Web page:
War of the Rebellion: Serial 106 Page 0851 Chapter LXII. CORRESPONDENCE - UNION AND CONFEDERATE.

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Fort Vancouver, Wash. Ter., May 20, 1864.


Hdqrs. Department of the Pacific, San Francisco, Cal.:

COLONEL: I have the honor to acknowledge the reception of your letter of the 10th instant with a copy of General Wright's letter of the 2nd instant to the Adjutant-General concerning the protection to be given the emigrants approaching from the east. I desire to remind you of the language of my letter of the 20th of February proposing a programme for the summer, since approved by the department commander in your letter of 5th of March, 1864. I said: "Captain M. Crawford, assistant quartermaster, has been ordered to Washington, and I suppose will some out again from Omaha, Nebr., with an emigrant escort upon the emigrant road. For that reason, and also because the road has not been infested, I do not propose to send any troops east of Fort Boise upon the emigrant road. " The law authorizing this has since passed, and I am informed that Captain Crawford is to leave Omaha on the 1st of June. I have also instructed Captain Currey in the instructions of the 11th of April (a copy of which was sent you) to make his latest movements in the fall up Snake River toward the emigrant road; but as you will have noticed by my programme of the 20th February, Captain Currey on leaving old Fort Boise moves westerly and southwesterly, the Snake Indians having for the last eight months made their demonstrations against the miners and whites traveling in that region. My letter of the 29th of April gave you an account of the skirmish between Lieutenant Waymire, of the Oregon cavalry, and the Snakes. The citizens of Canyon City have petitioned Governor Gibbs to call out the militia of that vicinity against the Snakes. The Governosr as well as myself deems them unnecessary. But by Special Orders, Numbers 70, of the 6th instant, I directed as follows: "The command of Captain Drake will proceed to the northeastern end of Harney Lake and effect a junction with the force of Captain Currey, First Oregon Cavalry, who will command the whole force. Captain Currey will decide when the two commands shall again separate. " This united command will amount to more than 200 troops, and should be ample for the purpose of whipping the Snakes. I confidently anticipate Captain Curreyficient service in that quarter. The Snakes have been very bold, and stolen several hundred animals from the vicinity of Canyon City, and also from the miners on the Owyhee south of old Fort Boise. Twenty-five cavalry at the Warm Springs Reservation are not only protecting that reservation, but assist in guarding the communications of Captain Drake and to Canyon City.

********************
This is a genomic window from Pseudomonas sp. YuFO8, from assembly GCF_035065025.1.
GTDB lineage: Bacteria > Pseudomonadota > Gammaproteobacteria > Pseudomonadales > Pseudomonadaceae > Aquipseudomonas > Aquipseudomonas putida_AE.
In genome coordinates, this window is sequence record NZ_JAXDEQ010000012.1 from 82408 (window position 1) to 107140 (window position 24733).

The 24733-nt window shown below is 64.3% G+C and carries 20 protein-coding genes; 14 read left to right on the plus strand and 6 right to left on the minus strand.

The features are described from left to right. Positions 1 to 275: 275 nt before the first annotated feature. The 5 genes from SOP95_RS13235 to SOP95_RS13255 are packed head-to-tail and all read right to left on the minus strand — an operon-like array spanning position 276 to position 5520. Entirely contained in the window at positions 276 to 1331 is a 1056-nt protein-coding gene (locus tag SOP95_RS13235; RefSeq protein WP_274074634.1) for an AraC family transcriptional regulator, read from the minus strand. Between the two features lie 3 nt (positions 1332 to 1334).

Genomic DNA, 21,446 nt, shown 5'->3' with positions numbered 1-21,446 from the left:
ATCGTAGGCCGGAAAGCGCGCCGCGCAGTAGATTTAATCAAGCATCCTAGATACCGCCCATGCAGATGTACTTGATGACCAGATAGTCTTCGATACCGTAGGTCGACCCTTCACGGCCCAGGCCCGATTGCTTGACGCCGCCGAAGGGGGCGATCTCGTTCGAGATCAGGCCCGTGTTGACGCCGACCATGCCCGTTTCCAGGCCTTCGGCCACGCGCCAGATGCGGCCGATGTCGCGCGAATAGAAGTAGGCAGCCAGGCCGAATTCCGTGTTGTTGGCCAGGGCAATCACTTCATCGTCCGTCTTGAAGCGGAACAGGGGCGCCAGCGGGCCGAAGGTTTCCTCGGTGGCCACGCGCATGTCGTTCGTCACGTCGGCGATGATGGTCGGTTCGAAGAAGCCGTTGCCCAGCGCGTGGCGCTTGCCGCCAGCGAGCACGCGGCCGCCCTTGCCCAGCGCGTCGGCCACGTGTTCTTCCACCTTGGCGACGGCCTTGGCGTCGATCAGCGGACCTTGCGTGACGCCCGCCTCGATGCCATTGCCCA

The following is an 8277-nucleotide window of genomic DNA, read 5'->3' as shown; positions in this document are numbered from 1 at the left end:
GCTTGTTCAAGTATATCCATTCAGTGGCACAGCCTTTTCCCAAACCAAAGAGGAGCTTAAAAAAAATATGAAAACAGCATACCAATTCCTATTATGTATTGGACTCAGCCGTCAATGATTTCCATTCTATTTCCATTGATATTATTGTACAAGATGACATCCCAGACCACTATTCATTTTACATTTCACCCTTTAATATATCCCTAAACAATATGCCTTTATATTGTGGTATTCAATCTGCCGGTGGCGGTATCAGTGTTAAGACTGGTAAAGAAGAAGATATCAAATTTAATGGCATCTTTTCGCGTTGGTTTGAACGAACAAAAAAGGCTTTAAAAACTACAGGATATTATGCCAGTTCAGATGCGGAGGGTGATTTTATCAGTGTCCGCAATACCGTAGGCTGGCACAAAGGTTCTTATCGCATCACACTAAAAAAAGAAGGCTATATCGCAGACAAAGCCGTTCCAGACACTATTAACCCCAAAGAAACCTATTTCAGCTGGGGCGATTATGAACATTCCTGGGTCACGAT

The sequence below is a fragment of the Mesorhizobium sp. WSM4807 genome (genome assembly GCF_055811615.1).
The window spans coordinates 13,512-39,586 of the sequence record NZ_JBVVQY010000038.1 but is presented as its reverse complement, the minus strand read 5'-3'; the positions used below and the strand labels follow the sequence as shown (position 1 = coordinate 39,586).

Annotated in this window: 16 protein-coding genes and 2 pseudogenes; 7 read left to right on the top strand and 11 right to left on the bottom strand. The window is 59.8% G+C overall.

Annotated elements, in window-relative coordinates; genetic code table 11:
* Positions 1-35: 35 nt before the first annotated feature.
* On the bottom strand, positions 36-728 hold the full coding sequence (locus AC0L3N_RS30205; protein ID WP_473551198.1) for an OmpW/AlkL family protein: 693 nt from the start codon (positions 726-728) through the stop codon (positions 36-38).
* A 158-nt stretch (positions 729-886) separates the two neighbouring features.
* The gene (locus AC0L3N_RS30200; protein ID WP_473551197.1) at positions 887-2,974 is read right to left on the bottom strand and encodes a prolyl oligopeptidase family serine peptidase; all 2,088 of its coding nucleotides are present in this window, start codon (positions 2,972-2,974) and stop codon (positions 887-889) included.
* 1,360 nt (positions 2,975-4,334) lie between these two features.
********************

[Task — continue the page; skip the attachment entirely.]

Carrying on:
I am, sir, very respectfully, your obedient servant,


Brigadier-General, U. S. Volunteers, Commanding District.


Salem, Oreg., May 20, 1864.

Brigadier General B. ALVORD,

Commanding District of Oregon:

SIR: A small band of Indians have been for some years living in the mountains west and southwest of Umpqua Valley. They seldom visit the white settlements, and when theyt do so it is for the purpose of committing some depredation or petty theft. On the 22nd day of April last